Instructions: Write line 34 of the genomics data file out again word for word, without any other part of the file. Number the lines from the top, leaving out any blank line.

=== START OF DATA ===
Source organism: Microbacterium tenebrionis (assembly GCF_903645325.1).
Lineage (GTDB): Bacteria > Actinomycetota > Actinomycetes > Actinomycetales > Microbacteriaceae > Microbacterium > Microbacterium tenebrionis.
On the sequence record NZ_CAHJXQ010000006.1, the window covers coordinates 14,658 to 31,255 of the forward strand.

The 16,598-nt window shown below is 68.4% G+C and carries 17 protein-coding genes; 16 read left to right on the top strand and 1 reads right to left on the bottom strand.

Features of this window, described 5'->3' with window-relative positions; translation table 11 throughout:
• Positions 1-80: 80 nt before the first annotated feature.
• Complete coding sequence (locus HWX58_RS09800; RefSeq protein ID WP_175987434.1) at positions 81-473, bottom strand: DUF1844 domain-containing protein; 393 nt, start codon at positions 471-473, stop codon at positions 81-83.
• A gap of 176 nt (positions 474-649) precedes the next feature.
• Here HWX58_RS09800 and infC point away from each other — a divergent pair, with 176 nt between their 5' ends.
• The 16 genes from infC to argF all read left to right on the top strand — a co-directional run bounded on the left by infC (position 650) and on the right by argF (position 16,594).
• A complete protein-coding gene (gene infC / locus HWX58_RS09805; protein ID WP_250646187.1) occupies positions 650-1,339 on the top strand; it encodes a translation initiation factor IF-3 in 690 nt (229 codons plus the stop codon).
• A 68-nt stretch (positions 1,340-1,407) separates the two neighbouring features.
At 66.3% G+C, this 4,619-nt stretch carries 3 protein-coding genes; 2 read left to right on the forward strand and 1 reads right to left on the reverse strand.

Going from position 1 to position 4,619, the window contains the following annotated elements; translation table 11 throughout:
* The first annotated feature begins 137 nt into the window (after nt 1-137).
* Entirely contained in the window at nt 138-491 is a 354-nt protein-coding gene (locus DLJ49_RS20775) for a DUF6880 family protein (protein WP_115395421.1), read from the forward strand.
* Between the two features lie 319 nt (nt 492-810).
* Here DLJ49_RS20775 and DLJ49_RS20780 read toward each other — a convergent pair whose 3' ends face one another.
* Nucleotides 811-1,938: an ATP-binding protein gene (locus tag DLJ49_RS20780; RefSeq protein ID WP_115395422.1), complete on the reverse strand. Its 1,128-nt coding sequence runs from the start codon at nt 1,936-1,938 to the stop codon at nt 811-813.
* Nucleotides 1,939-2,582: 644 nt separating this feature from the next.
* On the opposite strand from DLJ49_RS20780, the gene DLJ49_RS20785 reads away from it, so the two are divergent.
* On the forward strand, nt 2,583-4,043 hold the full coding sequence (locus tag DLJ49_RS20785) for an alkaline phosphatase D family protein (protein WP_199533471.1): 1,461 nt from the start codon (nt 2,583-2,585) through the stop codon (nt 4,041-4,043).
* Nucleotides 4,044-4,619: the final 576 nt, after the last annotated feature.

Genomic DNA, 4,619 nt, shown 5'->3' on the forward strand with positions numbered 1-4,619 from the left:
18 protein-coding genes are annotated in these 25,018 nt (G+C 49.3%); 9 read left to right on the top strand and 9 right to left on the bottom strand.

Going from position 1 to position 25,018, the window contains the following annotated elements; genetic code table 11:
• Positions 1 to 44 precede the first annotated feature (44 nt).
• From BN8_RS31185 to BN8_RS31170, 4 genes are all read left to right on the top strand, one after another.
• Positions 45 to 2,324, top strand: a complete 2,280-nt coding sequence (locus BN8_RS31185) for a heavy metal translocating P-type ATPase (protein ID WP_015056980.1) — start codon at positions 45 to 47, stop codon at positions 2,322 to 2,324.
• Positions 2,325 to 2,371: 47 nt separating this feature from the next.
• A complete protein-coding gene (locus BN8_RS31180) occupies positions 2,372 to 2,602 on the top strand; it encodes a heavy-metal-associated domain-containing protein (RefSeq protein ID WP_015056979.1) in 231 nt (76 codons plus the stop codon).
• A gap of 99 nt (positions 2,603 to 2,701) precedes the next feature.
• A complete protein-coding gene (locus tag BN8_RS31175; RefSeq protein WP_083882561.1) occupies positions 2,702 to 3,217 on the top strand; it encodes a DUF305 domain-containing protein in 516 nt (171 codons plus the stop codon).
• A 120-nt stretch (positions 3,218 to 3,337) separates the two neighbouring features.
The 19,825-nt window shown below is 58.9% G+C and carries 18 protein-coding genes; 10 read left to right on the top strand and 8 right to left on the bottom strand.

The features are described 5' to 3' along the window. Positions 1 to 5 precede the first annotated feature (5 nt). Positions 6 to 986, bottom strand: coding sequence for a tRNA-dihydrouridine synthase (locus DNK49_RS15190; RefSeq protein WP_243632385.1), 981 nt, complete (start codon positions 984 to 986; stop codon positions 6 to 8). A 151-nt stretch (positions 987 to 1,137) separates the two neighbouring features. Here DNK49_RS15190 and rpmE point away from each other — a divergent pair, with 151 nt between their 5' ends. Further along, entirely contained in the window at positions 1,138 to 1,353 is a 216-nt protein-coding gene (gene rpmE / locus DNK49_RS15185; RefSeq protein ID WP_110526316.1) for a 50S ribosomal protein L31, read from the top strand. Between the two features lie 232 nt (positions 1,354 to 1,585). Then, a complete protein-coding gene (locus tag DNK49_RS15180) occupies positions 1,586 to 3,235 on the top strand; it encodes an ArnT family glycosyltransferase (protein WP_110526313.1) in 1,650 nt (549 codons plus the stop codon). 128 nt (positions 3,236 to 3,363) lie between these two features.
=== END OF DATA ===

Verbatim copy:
• A 120-nt stretch (positions 3,218 to 3,337) separates the two neighbouring features.